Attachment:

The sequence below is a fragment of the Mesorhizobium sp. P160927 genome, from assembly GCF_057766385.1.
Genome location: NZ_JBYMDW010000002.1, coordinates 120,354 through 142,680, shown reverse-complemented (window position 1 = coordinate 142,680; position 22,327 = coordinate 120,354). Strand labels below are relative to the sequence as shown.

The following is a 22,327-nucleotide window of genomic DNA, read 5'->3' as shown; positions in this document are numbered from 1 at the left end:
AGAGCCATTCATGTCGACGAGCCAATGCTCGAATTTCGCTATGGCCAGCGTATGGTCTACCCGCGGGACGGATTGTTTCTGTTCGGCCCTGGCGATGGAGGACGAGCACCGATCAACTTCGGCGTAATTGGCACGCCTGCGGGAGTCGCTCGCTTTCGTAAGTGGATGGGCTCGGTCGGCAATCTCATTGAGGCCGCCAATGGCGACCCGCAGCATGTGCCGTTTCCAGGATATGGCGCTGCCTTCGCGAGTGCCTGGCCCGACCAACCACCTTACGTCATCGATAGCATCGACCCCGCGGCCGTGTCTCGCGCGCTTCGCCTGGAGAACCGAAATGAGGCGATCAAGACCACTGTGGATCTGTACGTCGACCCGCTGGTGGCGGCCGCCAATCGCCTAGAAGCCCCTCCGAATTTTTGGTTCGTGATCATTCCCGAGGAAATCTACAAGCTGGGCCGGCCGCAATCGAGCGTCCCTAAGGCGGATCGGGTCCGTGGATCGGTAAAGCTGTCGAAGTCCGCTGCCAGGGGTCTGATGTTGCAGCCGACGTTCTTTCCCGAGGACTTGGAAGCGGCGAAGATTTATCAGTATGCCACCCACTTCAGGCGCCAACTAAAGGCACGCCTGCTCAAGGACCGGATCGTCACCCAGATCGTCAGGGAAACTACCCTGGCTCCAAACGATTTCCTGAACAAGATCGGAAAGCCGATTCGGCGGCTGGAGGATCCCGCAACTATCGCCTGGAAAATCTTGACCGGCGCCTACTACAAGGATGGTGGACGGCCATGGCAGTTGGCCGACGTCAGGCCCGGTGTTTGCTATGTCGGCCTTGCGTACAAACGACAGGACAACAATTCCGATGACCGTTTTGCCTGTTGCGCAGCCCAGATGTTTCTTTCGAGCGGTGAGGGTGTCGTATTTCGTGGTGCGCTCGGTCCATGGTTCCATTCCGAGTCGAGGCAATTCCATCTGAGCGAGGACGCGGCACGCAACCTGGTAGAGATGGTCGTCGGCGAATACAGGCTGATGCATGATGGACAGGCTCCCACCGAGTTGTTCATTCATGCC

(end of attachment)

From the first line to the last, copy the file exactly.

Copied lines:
The sequence below is a fragment of the Mesorhizobium sp. P160927 genome, from assembly GCF_057766385.1.
Genome location: NZ_JBYMDW010000002.1, coordinates 120,354 through 142,680, shown reverse-complemented (window position 1 = coordinate 142,680; position 22,327 = coordinate 120,354). Strand labels below are relative to the sequence as shown.

The following is a 22,327-nucleotide window of genomic DNA, read 5'->3' as shown; positions in this document are numbered from 1 at the left end:
AGAGCCATTCATGTCGACGAGCCAATGCTCGAATTTCGCTATGGCCAGCGTATGGTCTACCCGCGGGACGGATTGTTTCTGTTCGGCCCTGGCGATGGAGGACGAGCACCGATCAACTTCGGCGTAATTGGCACGCCTGCGGGAGTCGCTCGCTTTCGTAAGTGGATGGGCTCGGTCGGCAATCTCATTGAGGCCGCCAATGGCGACCCGCAGCATGTGCCGTTTCCAGGATATGGCGCTGCCTTCGCGAGTGCCTGGCCCGACCAACCACCTTACGTCATCGATAGCATCGACCCCGCGGCCGTGTCTCGCGCGCTTCGCCTGGAGAACCGAAATGAGGCGATCAAGACCACTGTGGATCTGTACGTCGACCCGCTGGTGGCGGCCGCCAATCGCCTAGAAGCCCCTCCGAATTTTTGGTTCGTGATCATTCCCGAGGAAATCTACAAGCTGGGCCGGCCGCAATCGAGCGTCCCTAAGGCGGATCGGGTCCGTGGATCGGTAAAGCTGTCGAAGTCCGCTGCCAGGGGTCTGATGTTGCAGCCGACGTTCTTTCCCGAGGACTTGGAAGCGGCGAAGATTTATCAGTATGCCACCCACTTCAGGCGCCAACTAAAGGCACGCCTGCTCAAGGACCGGATCGTCACCCAGATCGTCAGGGAAACTACCCTGGCTCCAAACGATTTCCTGAACAAGATCGGAAAGCCGATTCGGCGGCTGGAGGATCCCGCAACTATCGCCTGGAAAATCTTGACCGGCGCCTACTACAAGGATGGTGGACGGCCATGGCAGTTGGCCGACGTCAGGCCCGGTGTTTGCTATGTCGGCCTTGCGTACAAACGACAGGACAACAATTCCGATGACCGTTTTGCCTGTTGCGCAGCCCAGATGTTTCTTTCGAGCGGTGAGGGTGTCGTATTTCGTGGTGCGCTCGGTCCATGGTTCCATTCCGAGTCGAGGCAATTCCATCTGAGCGAGGACGCGGCACGCAACCTGGTAGAGATGGTCGTCGGCGAATACAGGCTGATGCATGATGGACAGGCTCCCACCGAGTTGTTCATTCATGCC